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From left: Acting chief technical director in the Ministry of Agriculture & Fisheries Michael Pryce; Vice-President of Hi Pro Division —Jamaica Broilers Group Colonel Jaimie Ogilvie; principal director of field services and operations at the Rural Agricultural Development Authority Winston Simpson; and Vice President of the Best Dressed Chicken Dave Fairman were at the symbolic handover of 20,000 baby chicks and 1,000 bags of feed from Hi-Pro and the Best Dressed Chicken to the Ministry of Agriculture and Fisheries for distribution to small farmers who were affected by the recent flood rains. (Photo contributed)

Jamaican poultry farmers producing 20% more chicken

From left: Acting chief technical director in the Ministry of Agriculture & Fisheries Michael Pryce; Vice-President of Hi Pro Division —Jamaica Broilers Group Colonel Jaimie Ogilvie; principal director of field services and operations at the Rural Agricultural Development Authority Winston Simpson; and Vice President of the Best Dressed Chicken Dave Fairman were at the symbolic handover of 20,000 baby chicks and 1,000 bags of feed from Hi-Pro and the Best Dressed Chicken to the Ministry of Agriculture and Fisheries for distribution to small farmers who were affected by the recent flood rains. (Photo contributed)

Poultry producers in Jamaica have exceeded the call from the Government to ramp up the production of chicken to meet increasing local demand since the onset of the COVID-19 pandemic.

In fact, according to Colonel Jaimie Ogilvie, vice-president of the Hi-Pro Division of the Jamaica Broilers Group (JBG), since last month the island’s poultry farmers have been producing up to three million kilogrammes per week, or 20 per cent above levels in the corresponding period last year, exceeding pre-pandemic levels.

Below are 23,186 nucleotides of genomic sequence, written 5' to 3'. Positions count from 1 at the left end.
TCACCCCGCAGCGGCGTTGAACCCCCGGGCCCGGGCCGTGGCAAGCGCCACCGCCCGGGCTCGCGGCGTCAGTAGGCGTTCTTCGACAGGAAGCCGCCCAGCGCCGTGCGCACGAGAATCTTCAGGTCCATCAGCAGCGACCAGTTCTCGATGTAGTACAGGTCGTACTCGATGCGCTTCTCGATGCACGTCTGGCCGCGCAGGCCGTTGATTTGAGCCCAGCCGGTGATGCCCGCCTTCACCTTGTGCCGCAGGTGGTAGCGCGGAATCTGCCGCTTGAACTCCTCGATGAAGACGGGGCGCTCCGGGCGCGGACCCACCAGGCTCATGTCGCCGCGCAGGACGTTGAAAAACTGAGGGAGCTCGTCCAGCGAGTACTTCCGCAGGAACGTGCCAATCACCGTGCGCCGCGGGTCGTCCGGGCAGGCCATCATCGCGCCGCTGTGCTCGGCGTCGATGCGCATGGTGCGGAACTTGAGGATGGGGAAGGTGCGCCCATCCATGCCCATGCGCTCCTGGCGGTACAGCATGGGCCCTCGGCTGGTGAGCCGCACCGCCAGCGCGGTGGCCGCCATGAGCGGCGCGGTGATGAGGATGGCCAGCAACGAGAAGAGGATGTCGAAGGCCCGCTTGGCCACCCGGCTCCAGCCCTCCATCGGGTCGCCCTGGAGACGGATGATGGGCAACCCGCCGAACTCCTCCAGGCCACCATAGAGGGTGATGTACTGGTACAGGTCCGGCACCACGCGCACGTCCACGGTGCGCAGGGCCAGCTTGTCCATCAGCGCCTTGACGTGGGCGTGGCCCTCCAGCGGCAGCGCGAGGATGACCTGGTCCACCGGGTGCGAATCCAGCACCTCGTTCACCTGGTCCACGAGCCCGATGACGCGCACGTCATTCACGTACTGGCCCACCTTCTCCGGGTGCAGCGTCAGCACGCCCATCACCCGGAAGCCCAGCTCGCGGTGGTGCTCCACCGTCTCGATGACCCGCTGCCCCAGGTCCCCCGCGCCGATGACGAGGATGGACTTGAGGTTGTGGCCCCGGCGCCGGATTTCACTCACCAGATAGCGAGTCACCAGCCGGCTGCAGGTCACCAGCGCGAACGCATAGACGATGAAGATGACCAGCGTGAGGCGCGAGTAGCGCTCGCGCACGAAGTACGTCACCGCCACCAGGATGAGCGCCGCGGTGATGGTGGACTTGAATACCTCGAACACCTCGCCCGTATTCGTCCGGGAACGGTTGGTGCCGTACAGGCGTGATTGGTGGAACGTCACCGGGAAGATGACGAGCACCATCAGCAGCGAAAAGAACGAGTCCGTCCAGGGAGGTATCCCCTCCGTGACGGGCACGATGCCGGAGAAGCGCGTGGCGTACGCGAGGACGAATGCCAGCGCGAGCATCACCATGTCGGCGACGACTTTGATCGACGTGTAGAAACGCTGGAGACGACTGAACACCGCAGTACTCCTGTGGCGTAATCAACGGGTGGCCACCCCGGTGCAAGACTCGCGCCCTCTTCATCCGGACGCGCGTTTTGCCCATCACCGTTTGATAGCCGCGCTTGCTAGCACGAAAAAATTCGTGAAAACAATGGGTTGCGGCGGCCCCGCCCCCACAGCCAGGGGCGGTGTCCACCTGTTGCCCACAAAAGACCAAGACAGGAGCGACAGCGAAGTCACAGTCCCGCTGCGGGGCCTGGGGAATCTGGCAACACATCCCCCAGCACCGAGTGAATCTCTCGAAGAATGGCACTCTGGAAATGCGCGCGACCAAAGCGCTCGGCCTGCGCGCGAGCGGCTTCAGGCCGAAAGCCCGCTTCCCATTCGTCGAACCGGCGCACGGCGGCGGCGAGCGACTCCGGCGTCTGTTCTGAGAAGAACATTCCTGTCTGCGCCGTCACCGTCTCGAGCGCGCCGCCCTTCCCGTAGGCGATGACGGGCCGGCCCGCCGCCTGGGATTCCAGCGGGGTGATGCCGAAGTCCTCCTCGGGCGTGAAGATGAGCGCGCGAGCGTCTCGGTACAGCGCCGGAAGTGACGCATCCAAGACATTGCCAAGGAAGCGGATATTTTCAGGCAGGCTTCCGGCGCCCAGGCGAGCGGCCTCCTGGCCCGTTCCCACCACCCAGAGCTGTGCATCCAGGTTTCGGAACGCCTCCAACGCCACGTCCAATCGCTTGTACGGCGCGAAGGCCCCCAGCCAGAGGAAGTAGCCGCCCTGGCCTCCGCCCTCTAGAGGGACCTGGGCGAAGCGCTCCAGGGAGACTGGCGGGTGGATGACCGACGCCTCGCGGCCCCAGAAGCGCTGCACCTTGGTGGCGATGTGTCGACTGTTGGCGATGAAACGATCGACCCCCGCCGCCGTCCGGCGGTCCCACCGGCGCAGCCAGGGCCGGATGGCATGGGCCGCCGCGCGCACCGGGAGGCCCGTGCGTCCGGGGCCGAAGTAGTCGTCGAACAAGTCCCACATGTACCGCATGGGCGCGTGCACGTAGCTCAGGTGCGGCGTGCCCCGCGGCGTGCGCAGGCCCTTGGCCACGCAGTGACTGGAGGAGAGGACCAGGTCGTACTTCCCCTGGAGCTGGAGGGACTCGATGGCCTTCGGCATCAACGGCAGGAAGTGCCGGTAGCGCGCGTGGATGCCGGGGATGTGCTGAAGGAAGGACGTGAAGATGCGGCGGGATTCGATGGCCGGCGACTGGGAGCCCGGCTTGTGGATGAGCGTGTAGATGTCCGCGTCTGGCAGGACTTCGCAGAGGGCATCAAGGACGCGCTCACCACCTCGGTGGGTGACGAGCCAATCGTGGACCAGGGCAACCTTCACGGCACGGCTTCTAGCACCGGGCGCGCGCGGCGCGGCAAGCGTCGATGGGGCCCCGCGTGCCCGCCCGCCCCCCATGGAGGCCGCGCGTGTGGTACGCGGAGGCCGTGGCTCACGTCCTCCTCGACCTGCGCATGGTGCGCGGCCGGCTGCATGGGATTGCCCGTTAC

He made the announcement during the handover of 20,000 baby chicks and 1,000 bags of feed to the Jamaica’s Minister of Agriculture & Fisheries Floyd Green last Wednesday, December 16, at the JBG’s corporate offices, McCook’s Pen, St. Catherine. 

Colonel Jaimie Ogilvie (left), vice-president of Hi-Pro Division of the Jamaica Broilers Group (JBG), hands 20,000 baby chicks to Jamaica’s Minister of Agriculture & Fisheries Floyd Green at a presentation ceremony held on December 16 at the JBG’s Corporate Offices, McCook’s Pen, St Catherine. (Photo contributed)

Over 100,000 small chicken farmers — 55 per cent of whom are women — have produced between 30 per cent and 40 per cent of all chicken meat annually over the last five years, the JBG vice-president also shared, adding: “They are critical to Jamaica’s food security and offer quality home-grown chickens at competitive prices, while enhancing economic value chains in their communities.”

With a value of JM$4.2 million, the donation from JBG subsidiaries Hi Pro and Best Dressed Chicken will serve to assist small farmers across the country recover from the devastation of persistent flood rains in October and November.

In accepting the donations, the Minister of Agriculture & Fisheries, Floyd Green noted that JBG has always been among the first to volunteer assistance to the nation’s farmers in times of need and thanked the group for its continued support of the agricultural sector.

In April this year, in immediate response to the fallout of the COVID-19 pandemic in Jamaica, Hi-Pro contributed 400,000 baby chicks valued at JM$44 million; as well as seeds, fertilizers, chemicals and animal feeds at a cost of JM$25 million to local small farmers, under Hi-Pro’s #Growstrong initiative. That distribution was a collaboration with Rural Agricultural Development Agency, Jamaica Agricultural Society, Jamaica Pig Farmers Association, Jamaica Egg Farmers Association, Jamaica Dairy Development Baord, the 4H Club movement and farm store operators across Jamaica.

Pamella Scott (left), chick attendant, looks on as Colonel (retired) Jaimie Ogilvie, vice-president of Hi-Pro, makes a quick check on the quality of baby chicks being released for sale. (Photo courtesy of Jamaica Broilers Group)

In the meantime, Ogilvie said while the Ministry of Agriculture & Fisheries has begun the process of reviewing the island’s import regime of chicken products, it should be with a view to delivering greater transparency, removing opportunities for corruption, and promoting the viability of local production. 

This, he argued, would be in the interest of national food security, while providing the opportunity to achieve the desired overall reduction in the island’s food import bill and earning opportunities for thousands of Jamaicans and their families, especially with the loss of jobs during Covid-19.